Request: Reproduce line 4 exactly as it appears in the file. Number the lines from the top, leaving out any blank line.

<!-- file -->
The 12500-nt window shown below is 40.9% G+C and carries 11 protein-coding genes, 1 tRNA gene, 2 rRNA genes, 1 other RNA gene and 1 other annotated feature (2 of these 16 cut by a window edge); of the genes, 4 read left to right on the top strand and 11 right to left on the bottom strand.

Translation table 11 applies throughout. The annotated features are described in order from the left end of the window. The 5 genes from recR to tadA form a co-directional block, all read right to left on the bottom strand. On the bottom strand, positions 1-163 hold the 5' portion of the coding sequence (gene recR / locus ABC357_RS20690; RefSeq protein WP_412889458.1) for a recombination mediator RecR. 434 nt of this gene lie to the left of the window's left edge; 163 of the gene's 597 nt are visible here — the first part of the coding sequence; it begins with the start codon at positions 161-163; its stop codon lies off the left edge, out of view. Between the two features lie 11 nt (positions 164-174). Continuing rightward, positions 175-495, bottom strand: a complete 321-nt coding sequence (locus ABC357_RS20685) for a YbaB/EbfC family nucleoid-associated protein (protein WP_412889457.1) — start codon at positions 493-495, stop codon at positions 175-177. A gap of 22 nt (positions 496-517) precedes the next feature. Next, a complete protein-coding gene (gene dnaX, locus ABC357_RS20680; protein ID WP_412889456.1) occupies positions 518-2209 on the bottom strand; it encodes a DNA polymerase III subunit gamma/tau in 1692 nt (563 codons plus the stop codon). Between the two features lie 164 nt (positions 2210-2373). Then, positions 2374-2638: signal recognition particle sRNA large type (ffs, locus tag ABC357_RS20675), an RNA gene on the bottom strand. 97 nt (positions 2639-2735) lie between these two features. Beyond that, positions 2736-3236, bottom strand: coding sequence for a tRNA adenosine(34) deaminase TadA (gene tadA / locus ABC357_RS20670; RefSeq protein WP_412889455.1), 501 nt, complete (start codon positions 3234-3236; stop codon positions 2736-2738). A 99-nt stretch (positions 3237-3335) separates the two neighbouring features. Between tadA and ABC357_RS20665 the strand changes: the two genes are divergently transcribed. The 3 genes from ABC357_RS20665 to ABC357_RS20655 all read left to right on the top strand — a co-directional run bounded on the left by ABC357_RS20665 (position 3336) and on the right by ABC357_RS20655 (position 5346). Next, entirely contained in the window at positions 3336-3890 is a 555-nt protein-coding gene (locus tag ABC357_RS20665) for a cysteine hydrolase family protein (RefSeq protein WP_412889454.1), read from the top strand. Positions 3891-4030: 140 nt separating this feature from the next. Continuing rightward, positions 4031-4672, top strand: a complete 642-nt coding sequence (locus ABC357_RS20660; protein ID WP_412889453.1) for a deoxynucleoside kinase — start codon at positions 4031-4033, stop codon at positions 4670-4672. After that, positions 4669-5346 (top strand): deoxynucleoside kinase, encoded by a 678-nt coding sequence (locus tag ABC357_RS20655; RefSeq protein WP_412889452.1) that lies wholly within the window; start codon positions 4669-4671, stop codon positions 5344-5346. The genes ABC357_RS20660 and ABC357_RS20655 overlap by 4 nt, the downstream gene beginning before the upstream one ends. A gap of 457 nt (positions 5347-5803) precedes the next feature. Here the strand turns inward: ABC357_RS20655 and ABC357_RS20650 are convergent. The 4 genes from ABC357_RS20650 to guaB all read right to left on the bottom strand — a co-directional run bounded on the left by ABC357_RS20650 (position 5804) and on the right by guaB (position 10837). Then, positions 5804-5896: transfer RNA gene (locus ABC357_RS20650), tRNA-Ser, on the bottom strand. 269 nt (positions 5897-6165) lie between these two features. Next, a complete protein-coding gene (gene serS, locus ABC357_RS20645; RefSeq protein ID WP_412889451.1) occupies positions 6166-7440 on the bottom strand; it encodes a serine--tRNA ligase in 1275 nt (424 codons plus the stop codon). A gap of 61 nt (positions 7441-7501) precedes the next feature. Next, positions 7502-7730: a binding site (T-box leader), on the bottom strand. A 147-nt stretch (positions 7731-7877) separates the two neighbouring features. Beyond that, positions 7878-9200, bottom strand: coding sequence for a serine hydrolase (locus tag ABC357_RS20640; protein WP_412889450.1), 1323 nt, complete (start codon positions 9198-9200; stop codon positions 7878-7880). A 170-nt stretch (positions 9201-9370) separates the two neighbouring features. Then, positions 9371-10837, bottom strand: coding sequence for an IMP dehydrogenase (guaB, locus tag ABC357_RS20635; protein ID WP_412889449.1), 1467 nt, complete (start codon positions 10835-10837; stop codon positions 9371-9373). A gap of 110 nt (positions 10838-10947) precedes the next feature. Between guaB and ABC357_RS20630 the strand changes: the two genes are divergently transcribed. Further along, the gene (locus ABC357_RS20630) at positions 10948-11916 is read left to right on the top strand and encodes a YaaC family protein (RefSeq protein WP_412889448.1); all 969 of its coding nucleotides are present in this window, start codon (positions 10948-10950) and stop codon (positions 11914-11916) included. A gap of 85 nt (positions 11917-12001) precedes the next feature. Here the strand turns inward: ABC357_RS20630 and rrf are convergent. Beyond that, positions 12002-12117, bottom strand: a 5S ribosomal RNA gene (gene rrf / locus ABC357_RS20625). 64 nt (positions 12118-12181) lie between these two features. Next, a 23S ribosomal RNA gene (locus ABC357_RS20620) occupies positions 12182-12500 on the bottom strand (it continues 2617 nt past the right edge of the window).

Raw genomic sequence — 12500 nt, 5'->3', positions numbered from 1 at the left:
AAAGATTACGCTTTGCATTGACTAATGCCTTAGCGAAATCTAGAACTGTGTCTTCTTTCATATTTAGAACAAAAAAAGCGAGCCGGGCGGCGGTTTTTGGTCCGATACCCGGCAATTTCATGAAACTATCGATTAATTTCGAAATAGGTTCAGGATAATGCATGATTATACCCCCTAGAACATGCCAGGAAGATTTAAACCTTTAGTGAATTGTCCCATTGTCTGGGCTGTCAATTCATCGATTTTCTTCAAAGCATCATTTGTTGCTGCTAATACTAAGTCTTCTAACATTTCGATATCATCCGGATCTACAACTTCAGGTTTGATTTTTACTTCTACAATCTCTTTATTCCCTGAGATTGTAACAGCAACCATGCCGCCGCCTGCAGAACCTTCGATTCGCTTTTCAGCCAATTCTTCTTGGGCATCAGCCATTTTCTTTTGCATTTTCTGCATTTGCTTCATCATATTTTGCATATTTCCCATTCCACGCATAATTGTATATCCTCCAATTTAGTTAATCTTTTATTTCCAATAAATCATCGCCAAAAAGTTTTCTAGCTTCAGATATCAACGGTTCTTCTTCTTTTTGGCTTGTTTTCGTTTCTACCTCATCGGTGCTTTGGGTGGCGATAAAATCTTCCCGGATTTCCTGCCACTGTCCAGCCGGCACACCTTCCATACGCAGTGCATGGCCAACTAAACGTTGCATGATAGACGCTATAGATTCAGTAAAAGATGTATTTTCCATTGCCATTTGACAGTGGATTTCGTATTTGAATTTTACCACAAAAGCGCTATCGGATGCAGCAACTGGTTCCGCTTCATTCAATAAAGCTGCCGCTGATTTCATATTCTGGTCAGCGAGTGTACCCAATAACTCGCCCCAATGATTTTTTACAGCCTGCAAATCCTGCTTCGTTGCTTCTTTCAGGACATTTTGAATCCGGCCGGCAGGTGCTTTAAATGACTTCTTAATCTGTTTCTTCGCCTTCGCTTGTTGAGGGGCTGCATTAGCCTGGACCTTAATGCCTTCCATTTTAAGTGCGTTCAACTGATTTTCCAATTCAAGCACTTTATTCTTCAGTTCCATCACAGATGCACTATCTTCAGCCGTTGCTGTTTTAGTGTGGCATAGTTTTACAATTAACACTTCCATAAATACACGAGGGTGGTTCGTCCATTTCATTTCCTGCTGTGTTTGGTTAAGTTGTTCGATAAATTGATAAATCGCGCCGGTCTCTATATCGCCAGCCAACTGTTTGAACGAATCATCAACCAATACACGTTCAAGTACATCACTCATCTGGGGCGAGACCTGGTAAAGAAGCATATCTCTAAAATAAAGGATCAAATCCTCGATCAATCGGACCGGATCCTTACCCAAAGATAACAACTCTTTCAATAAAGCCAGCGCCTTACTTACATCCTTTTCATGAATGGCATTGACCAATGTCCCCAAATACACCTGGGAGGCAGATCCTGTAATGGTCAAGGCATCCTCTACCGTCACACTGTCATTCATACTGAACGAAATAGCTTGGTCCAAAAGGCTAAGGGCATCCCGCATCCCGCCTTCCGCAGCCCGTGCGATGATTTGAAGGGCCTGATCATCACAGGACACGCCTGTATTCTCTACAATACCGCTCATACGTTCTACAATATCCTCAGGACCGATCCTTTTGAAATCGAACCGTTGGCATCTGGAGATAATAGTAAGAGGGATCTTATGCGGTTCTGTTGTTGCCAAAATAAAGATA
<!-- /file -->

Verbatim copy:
AAAGATTACGCTTTGCATTGACTAATGCCTTAGCGAAATCTAGAACTGTGTCTTCTTTCATATTTAGAACAAAAAAAGCGAGCCGGGCGGCGGTTTTTGGTCCGATACCCGGCAATTTCATGAAACTATCGATTAATTTCGAAATAGGTTCAGGATAATGCATGATTATACCCCCTAGAACATGCCAGGAAGATTTAAACCTTTAGTGAATTGTCCCATTGTCTGGGCTGTCAATTCATCGATTTTCTTCAAAGCATCATTTGTTGCTGCTAATACTAAGTCTTCTAACATTTCGATATCATCCGGATCTACAACTTCAGGTTTGATTTTTACTTCTACAATCTCTTTATTCCCTGAGATTGTAACAGCAACCATGCCGCCGCCTGCAGAACCTTCGATTCGCTTTTCAGCCAATTCTTCTTGGGCATCAGCCATTTTCTTTTGCATTTTCTGCATTTGCTTCATCATATTTTGCATATTTCCCATTCCACGCATAATTGTATATCCTCCAATTTAGTTAATCTTTTATTTCCAATAAATCATCGCCAAAAAGTTTTCTAGCTTCAGATATCAACGGTTCTTCTTCTTTTTGGCTTGTTTTCGTTTCTACCTCATCGGTGCTTTGGGTGGCGATAAAATCTTCCCGGATTTCCTGCCACTGTCCAGCCGGCACACCTTCCATACGCAGTGCATGGCCAACTAAACGTTGCATGATAGACGCTATAGATTCAGTAAAAGATGTATTTTCCATTGCCATTTGACAGTGGATTTCGTATTTGAATTTTACCACAAAAGCGCTATCGGATGCAGCAACTGGTTCCGCTTCATTCAATAAAGCTGCCGCTGATTTCATATTCTGGTCAGCGAGTGTACCCAATAACTCGCCCCAATGATTTTTTACAGCCTGCAAATCCTGCTTCGTTGCTTCTTTCAGGACATTTTGAATCCGGCCGGCAGGTGCTTTAAATGACTTCTTAATCTGTTTCTTCGCCTTCGCTTGTTGAGGGGCTGCATTAGCCTGGACCTTAATGCCTTCCATTTTAAGTGCGTTCAACTGATTTTCCAATTCAAGCACTTTATTCTTCAGTTCCATCACAGATGCACTATCTTCAGCCGTTGCTGTTTTAGTGTGGCATAGTTTTACAATTAACACTTCCATAAATACACGAGGGTGGTTCGTCCATTTCATTTCCTGCTGTGTTTGGTTAAGTTGTTCGATAAATTGATAAATCGCGCCGGTCTCTATATCGCCAGCCAACTGTTTGAACGAATCATCAACCAATACACGTTCAAGTACATCACTCATCTGGGGCGAGACCTGGTAAAGAAGCATATCTCTAAAATAAAGGATCAAATCCTCGATCAATCGGACCGGATCCTTACCCAAAGATAACAACTCTTTCAATAAAGCCAGCGCCTTACTTACATCCTTTTCATGAATGGCATTGACCAATGTCCCCAAATACACCTGGGAGGCAGATCCTGTAATGGTCAAGGCATCCTCTACCGTCACACTGTCATTCATACTGAACGAAATAGCTTGGTCCAAAAGGCTAAGGGCATCCCGCATCCCGCCTTCCGCAGCCCGTGCGATGATTTGAAGGGCCTGATCATCACAGGACACGCCTGTATTCTCTACAATACCGCTCATACGTTCTACAATATCCTCAGGACCGATCCTTTTGAAATCGAACCGTTGGCATCTGGAGATAATAGTAAGAGGGATCTTATGCGGTTCTGTTGTTGCCAAAATAAAGATA